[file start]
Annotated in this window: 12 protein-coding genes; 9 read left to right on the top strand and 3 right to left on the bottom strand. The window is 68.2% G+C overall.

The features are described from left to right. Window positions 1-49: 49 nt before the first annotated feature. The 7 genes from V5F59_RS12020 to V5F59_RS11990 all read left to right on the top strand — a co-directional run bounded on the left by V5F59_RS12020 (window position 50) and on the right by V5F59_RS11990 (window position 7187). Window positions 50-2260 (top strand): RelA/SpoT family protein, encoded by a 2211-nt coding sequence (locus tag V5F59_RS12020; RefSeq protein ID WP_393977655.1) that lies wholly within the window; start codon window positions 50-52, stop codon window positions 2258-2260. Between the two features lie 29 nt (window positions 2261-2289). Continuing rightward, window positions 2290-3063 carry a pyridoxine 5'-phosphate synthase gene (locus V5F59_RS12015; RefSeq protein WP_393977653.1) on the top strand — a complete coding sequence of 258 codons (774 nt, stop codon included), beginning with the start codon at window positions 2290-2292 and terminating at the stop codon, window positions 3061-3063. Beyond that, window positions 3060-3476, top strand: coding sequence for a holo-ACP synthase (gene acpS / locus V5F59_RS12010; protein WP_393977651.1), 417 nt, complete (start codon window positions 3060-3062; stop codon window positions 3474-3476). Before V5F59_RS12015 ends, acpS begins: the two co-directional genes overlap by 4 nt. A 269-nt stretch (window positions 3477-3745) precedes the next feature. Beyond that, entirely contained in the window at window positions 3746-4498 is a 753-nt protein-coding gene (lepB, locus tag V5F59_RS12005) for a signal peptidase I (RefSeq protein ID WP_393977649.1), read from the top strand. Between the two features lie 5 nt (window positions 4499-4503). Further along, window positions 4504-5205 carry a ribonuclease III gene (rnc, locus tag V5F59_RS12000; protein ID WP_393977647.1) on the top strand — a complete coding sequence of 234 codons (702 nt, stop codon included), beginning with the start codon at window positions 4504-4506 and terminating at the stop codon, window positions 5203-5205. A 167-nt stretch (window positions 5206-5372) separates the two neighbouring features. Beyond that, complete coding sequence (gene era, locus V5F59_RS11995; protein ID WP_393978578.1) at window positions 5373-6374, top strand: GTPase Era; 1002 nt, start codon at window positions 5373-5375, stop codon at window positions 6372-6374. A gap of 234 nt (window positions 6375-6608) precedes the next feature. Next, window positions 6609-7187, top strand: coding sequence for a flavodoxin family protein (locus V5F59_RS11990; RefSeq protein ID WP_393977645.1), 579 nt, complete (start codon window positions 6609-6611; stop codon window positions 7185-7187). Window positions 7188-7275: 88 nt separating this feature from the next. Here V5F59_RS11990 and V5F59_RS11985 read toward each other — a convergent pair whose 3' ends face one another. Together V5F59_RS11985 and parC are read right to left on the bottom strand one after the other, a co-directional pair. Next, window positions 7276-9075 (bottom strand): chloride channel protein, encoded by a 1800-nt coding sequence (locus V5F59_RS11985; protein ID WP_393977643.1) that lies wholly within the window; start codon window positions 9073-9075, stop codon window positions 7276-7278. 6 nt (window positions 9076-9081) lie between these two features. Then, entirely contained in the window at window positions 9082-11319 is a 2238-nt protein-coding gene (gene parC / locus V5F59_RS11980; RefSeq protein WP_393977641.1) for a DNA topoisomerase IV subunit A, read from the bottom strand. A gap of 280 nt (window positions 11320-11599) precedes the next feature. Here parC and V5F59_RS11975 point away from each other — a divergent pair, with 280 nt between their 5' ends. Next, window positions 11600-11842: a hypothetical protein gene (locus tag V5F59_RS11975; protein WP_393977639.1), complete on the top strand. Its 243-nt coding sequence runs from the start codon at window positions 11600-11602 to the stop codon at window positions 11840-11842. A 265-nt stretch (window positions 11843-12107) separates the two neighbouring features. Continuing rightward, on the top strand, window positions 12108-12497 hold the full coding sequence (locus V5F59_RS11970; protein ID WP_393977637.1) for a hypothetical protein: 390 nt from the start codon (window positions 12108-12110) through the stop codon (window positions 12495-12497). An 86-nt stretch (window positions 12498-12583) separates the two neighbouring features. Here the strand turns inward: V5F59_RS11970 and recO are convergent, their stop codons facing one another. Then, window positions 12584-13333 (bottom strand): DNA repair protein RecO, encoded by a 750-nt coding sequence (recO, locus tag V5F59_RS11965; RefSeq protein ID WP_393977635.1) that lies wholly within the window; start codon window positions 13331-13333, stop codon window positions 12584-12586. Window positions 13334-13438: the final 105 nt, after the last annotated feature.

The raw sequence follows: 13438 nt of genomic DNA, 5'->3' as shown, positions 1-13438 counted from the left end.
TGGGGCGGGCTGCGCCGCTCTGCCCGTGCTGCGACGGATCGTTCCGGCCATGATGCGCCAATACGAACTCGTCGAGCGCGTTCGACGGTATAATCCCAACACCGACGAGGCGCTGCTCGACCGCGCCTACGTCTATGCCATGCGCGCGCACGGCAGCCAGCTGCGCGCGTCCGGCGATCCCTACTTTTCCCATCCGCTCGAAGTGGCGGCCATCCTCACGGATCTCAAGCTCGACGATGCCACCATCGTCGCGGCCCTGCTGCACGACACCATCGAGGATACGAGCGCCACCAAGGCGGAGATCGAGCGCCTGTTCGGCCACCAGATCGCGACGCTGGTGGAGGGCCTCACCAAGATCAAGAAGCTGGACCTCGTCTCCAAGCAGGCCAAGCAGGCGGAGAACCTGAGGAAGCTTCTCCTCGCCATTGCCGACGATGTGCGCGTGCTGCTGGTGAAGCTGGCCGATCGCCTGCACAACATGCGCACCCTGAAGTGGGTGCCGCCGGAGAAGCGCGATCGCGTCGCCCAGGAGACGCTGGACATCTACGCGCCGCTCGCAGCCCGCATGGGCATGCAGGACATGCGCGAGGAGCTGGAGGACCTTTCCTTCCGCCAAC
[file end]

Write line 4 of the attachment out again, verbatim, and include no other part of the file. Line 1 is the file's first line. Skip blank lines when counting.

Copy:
TGGGGCGGGCTGCGCCGCTCTGCCCGTGCTGCGACGGATCGTTCCGGCCATGATGCGCCAATACGAACTCGTCGAGCGCGTTCGACGGTATAATCCCAACACCGACGAGGCGCTGCTCGACCGCGCCTACGTCTATGCCATGCGCGCGCACGGCAGCCAGCTGCGCGCGTCCGGCGATCCCTACTTTTCCCATCCGCTCGAAGTGGCGGCCATCCTCACGGATCTCAAGCTCGACGATGCCACCATCGTCGCGGCCCTGCTGCACGACACCATCGAGGATACGAGCGCCACCAAGGCGGAGATCGAGCGCCTGTTCGGCCACCAGATCGCGACGCTGGTGGAGGGCCTCACCAAGATCAAGAAGCTGGACCTCGTCTCCAAGCAGGCCAAGCAGGCGGAGAACCTGAGGAAGCTTCTCCTCGCCATTGCCGACGATGTGCGCGTGCTGCTGGTGAAGCTGGCCGATCGCCTGCACAACATGCGCACCCTGAAGTGGGTGCCGCCGGAGAAGCGCGATCGCGTCGCCCAGGAGACGCTGGACATCTACGCGCCGCTCGCAGCCCGCATGGGCATGCAGGACATGCGCGAGGAGCTGGAGGACCTTTCCTTCCGCCAAC